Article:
Arctic for amateurs
Sheldon Maxwell has never stepped foot inside a dogsled.
So at first glance, it might seem bizarre — even crazy — that the 23-year-old West Linn native is competing for one of two spots in the North America region for the Fjällräven Polar, an "international polar expedition" that covers 300 kilometers of Arctic wilderness by dogsled. But inexperience is exactly what drives this particular opportunity; when Swedish founders Åke Nordin and Kenth Fjellborg created the event in 1997, they aimed for it to be an "Iditarod for ordinary people."
While the Alaska-based Iditarod, considered the world's toughest dogsled competition, has been known to break even the most seasoned of competitors, Fjällräven Polar offers a safer, guided introduction to the dogsledding universe. As soon as he learned about the event, Maxwell knew he had to throw his name in the mix.
"My whole life, it's been a dream to go dogsledding," Maxwell said. "And I love traveling … I'm always looking for something new to do."
Once he learned about Fjällräven Polar, Maxwell quickly set off in search of votes. As of Monday, Dec. 11, he ranked 6th in the North America region with 1,432 votes.
"There are two people from each region," he said. "First place (in votes) automatically goes, and a jury chooses one more person from each region. You write a short paragraph about yourself, send four pictures and a video, and a list of five things you'll contribute to the team."
And unlike others, Maxwell has some experience with similar competitions. In April 2016, he took part in the Red Bull "Can You Make It?" challenge — a race from Berlin to Paris that has an interesting twist.
"They take away all your money, your phone, everything, and all you have to get there is Red Bull — they give you Red Bull for currency," Maxwell said. "You have nothing but Red Bull to trade for traveling, lodging and that kind of thing."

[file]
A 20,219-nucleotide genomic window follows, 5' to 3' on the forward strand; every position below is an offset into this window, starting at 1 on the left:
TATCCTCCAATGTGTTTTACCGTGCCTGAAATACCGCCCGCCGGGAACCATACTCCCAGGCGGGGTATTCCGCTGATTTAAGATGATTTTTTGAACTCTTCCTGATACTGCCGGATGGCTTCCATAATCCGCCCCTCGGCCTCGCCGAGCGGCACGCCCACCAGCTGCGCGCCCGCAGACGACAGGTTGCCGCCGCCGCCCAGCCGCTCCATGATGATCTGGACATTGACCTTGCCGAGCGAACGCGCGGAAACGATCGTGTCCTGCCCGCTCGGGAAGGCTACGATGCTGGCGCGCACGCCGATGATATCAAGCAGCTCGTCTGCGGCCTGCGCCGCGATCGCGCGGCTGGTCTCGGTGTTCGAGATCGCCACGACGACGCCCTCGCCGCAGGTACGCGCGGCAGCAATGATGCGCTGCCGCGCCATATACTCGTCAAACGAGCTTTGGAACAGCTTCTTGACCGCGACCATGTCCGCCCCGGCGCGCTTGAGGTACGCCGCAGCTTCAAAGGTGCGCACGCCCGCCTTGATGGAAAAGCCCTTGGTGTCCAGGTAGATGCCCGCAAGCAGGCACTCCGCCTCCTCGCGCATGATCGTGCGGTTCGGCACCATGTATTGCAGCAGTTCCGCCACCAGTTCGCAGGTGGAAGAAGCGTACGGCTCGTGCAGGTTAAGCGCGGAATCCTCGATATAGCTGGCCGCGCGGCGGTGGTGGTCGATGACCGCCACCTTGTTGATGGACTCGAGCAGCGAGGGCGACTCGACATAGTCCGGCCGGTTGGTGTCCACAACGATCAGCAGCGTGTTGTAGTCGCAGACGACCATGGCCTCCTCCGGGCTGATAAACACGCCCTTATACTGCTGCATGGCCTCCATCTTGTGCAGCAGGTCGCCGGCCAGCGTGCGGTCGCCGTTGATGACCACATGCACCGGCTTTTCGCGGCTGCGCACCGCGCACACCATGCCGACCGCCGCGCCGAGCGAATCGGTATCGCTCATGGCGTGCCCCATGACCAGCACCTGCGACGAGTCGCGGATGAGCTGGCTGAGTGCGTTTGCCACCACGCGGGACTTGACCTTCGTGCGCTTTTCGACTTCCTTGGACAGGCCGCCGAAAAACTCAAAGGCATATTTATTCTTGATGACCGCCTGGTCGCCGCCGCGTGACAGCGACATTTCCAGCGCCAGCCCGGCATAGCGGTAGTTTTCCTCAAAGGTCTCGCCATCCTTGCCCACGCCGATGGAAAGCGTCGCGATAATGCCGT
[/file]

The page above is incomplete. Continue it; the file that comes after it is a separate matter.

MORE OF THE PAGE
Maxwell's three-person team ended up taking fifth place in a field of 165 teams from 50 different countries.
"It was incredible," he said. "I didn't eat a lot, didn't sleep a lot, (but) everyone who was chosen was super cool."
Fjällräven Polar is similar in that participants are asked to show up practically empty-handed.
"Each person gets their own sled, six dogs and they give you all the gear," Maxwell said. "They say to only show up with a toothbrush. And you're with 20 people from around the world, chosen from each region, and some experts. They teach you how to survive, how to build a shelter and how to take care of the dogs."
For Maxwell, who earned his undergraduate degree last spring and is now a master's student studying sports product design at the University of Oregon in Portland, Fjällräven Polar is another opportunity that simply wouldn't be possible in his everyday life.
"The last one I did and this, they're opportunities that are really hard to do by yourself," Maxwell said. "You need a lot of money or time off work. These opportunities are nice because I just have to put in a bunch of effort at the beginning — it consumes my life during the three weeks of voting."
While it was unlikely that he would pass the top vote-getter by the Dec. 14 deadline, Maxwell hoped he might be selected by the jury — which accounts for other qualities besides raw vote count.
To learn more or cast a vote, click here.